King Jehoash (Joash) of Judah started out well, obeying God in the main but not removing the high places. Later, he fell into idolatry and was assassinated (2 Kings 12). Jehoash’s son, King Amaziah, followed this pattern almost exactly, even being killed by a conspiracy himself (14:1–22). So, with two examples of reigns that started well but ended poorly, did the king who succeeded Amaziah learn what not to do on the throne of Judah?
The answer to this question is no, as we see in today’s passage. We read that Amaziah’s son Uzziah became king of Judah when “the people . . . made him king instead of his father” (2 Chron. 26:1). Somehow, popular acclaim led to Uzziah’s enthronement. Possibly this occurred while King Amaziah was in Samaria if, in fact, he lived out the end of his life in exile there (see 2 Kings 14:11–20). Note also that the author of Kings uses the name Azariah instead of Uzziah for the same individual (2 Kings 14:21–22; 15:1–7). Commentators say that this was likely due to the practice of a king’s receiving one name at his birth and then another on his ascension to the throne.
Second Chronicles 26:1–15 describes the first part of Uzziah’s reign, which was largely successful. “He set himself to seek God in the days of Zechariah, who instructed him in the fear of God, and as long as he sought the LORD, God made him prosper” (vv. 1–5). This Zechariah was not the prophet who authored the book of Zechariah or the prophet whom King Jehoash of Judah executed (2 Chron. 24:20–22). He may be the Zechariah mentioned in Isaiah 8:2. In any case, with Uzziah we are at the beginning of the four hundred years or so when most, if not all, of the prophets who wrote books of the Bible ministered. Isaiah, the great eighth-century prophet in Judah, received his call to ministry “in the year that King Uzziah died” (Isa. 6).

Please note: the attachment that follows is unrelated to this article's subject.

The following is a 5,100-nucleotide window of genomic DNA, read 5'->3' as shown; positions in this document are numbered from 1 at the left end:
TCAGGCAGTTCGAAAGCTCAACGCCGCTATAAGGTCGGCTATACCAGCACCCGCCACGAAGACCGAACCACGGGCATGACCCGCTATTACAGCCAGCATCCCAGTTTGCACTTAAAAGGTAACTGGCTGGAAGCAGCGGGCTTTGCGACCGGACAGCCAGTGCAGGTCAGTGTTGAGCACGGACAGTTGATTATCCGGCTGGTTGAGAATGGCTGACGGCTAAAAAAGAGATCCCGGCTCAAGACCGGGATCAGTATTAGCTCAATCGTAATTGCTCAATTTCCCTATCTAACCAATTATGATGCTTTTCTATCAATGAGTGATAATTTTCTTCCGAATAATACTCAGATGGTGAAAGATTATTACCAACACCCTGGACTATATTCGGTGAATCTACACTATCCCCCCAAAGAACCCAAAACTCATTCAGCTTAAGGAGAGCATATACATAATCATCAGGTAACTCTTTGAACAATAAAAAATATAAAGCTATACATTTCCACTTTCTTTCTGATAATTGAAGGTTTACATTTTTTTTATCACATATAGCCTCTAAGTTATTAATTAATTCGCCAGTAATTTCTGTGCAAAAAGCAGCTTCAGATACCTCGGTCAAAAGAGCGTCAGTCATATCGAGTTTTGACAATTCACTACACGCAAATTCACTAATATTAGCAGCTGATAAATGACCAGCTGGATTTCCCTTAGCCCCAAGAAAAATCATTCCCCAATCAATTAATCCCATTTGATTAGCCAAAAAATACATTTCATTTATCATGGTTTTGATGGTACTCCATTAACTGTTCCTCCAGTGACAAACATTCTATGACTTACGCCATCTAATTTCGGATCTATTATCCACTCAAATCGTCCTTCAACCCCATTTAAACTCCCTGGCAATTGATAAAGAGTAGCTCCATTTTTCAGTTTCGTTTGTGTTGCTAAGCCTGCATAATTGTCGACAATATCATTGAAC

Like Jehoash and Amaziah before him, Uzziah (or Azariah) started out faithful except that the high places were not taken down (2 Kings 15:1–4; see 12:1–3; 14:1–4). And like Jehoash and Amaziah (2 Chron. 24:17–27; 25:14–28), Uzziah fell into sin later in his reign and died in disgrace. The sin of Uzziah was worshiping the true God in an unauthorized manner. Filled with pride over his many successes, Uzziah entered the temple and burned incense, which was the job only of the priests. God struck Uzziah with leprosy as punishment for his sin, and he lived the rest of his life outside the palace, his son Jotham governing in his place (26:16–23).